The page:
Mobility limitations increase fall and hospitalization risk, healthcare costs, and can also threaten housing stability. At least a third of people aged 70 and older have limitations that make it difficult for them to walk or climb stairs. Some use assistive devices such as a walker or wheelchair which need space to maneuver. Since less than four percent of the national housing stock is accessible to people with mobility challenges, many need to modify their homes or move. With such a small stock of accessible housing, older residents with mobility challenges must find a unit that is both accessible and affordable to them, vastly complicating their search. Those who try to remain in poor-fit homes amplify risk of falls that further threaten health and independence. Unable to use an assistive device, a resident might lean on furniture or household items. They might use stairs or stepstools, or other features are out of line with their physical ability. Poor housing fit can also increase isolation and reliance on others. For instance, one interviewee described a resident who, unable to climb the stairs to their apartment, needed to find help every time they wanted to leave the home. Mobility limitations can threaten housing stability when the home no longer works and there are few options to modify or move.

Other conditions that become more common with age can also increase an older resident’s reliance on support from others. Cognitive changes, chronic health conditions, and other functional limitations (such as low hearing or vision) can make it difficult to perform instrumental activities of daily living (IADLs) such as shopping, housekeeping, and paying bills, as well as activities of daily living (ADLs) such as bathing and dressing. However, professional assistance is expensive and public services to meet these needs remain in short supply, particularly in states that maintain long waiting lists for Medicaid-funded services, and places with a limited caregiving workforce. Even in Massachusetts, a state with relatively robust resources for low-income residents to receive personal care, interviewees found it difficult to manage transitions as needs evolved over time, especially when coordinating across healthcare, personal care, aging, housing, and homelessness services systems.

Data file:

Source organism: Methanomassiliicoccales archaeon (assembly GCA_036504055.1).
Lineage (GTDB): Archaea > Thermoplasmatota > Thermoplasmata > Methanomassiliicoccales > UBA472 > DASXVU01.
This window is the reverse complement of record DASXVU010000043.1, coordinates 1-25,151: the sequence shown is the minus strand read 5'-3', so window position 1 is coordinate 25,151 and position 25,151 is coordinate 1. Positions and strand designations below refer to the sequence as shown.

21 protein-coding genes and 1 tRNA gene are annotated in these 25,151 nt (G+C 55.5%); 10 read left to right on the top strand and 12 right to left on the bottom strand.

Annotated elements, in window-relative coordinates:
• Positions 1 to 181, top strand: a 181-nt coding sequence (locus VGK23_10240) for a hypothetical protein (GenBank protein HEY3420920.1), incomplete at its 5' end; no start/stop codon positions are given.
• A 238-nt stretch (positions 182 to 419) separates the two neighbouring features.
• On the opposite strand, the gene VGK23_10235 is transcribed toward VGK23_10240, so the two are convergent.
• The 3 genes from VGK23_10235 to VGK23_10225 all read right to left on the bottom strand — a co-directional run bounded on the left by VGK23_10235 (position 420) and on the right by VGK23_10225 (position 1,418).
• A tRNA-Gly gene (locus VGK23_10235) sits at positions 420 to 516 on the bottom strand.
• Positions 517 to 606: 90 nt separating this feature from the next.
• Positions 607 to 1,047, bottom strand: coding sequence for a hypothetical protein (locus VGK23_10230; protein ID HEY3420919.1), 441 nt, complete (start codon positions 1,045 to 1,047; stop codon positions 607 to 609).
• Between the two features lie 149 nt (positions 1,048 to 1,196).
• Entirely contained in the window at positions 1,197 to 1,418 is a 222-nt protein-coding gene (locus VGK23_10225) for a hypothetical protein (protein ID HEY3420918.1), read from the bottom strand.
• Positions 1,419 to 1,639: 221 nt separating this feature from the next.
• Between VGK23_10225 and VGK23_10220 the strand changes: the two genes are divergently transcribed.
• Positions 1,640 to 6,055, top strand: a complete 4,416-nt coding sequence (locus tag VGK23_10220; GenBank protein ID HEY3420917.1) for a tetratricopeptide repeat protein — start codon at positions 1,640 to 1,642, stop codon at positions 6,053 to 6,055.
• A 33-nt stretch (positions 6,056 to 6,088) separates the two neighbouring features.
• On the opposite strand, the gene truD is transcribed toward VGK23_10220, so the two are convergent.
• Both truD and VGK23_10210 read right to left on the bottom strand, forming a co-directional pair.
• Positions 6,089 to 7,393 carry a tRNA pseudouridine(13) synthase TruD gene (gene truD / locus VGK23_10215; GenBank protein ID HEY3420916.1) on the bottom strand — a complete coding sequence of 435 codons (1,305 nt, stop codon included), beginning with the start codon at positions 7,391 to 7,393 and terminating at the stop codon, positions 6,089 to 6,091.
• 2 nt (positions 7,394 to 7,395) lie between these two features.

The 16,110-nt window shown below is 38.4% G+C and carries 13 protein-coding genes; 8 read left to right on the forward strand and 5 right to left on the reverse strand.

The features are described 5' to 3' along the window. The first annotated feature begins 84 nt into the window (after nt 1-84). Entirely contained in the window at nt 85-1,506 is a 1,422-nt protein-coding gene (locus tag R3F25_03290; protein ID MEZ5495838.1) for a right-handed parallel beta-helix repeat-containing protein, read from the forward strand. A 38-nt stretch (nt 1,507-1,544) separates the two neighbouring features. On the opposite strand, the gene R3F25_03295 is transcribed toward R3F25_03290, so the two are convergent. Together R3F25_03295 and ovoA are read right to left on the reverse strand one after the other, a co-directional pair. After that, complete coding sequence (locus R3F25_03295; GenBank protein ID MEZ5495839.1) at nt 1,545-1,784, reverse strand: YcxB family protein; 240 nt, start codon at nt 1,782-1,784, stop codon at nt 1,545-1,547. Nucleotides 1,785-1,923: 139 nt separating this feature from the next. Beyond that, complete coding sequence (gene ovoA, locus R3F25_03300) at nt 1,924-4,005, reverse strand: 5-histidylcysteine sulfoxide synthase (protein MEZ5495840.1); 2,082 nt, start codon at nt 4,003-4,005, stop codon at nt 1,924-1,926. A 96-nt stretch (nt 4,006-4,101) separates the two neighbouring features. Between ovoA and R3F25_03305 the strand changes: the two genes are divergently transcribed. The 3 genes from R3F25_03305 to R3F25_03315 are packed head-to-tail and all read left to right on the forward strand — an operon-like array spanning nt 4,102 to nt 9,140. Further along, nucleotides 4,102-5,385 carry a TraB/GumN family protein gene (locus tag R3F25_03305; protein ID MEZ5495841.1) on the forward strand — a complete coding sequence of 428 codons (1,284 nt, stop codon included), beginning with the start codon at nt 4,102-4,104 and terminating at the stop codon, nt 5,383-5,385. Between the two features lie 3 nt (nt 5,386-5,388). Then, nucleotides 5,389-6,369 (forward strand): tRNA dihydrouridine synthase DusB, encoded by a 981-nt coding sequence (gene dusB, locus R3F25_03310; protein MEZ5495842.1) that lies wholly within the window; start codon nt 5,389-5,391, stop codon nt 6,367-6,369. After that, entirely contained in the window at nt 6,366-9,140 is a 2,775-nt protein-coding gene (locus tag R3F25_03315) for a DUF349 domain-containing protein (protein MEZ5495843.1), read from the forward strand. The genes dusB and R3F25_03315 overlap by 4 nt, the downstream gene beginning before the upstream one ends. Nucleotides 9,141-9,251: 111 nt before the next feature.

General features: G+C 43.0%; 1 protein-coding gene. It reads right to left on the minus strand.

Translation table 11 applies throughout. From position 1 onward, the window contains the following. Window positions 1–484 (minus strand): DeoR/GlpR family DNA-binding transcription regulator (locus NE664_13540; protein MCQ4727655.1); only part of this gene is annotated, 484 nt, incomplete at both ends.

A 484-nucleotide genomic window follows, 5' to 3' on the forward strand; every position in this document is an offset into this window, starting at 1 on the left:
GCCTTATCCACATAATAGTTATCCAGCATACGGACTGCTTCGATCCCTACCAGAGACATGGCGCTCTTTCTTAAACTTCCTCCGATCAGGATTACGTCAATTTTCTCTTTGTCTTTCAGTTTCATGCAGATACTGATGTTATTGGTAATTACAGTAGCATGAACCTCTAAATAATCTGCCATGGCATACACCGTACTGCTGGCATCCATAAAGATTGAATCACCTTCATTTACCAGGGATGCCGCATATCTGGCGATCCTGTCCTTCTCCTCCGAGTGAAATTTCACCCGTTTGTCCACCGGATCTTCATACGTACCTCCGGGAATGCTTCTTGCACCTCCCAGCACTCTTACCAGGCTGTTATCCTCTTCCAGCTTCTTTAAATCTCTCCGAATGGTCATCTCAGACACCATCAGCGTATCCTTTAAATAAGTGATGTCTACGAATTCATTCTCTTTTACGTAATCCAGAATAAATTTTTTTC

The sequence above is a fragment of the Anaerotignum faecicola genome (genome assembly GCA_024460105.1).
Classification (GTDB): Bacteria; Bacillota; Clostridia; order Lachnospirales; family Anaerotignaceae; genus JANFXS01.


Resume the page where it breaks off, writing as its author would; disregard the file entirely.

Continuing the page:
Social and Network

Ultimately, many people rely on family and friends to help them with ADLs and IADLs, so the loss of a caregiving spouse or adult child can be devastating. For instance, one interviewee described a man with dementia who was brought to a shelter after his spouse died. Shelters are in no position to fill in these care gaps, as residents must be able to feed themselves, shower and use the bathroom on their own, and get into and out of bed without help. Yet even older adults who are too independent for nursing homes may need assistance with some tasks. For instance, an interview participant described difficulties meeting the needs of older wheelchair-bound guests who are otherwise able to care for themselves.

Advanced age can also make it harder to connect older adults to programs. Combined with mobility and technological limitations, the loss of friends and family can lead to isolation. Unfamiliar with social service systems, isolated older adults may struggle to access the help they need. Still others may refuse services, misperceiving that programs are designed to assist people who are worse off. Finally, those long connected to service systems may have lost trust during past periods of hardship. Interviewees emphasized the importance of sustained relationships with older adults to build trust and proactively address needs before crises emerge.

Ultimately, there are not enough affordable housing options to meet the needs of older adults with limited budgets and accessibility needs, and personal care services are not always comprehensive or adequate. Fully scaled rental subsidies, home modification programs, personal care assistance, and service coordination are all key to ensuring the housing stability of older Boston residents.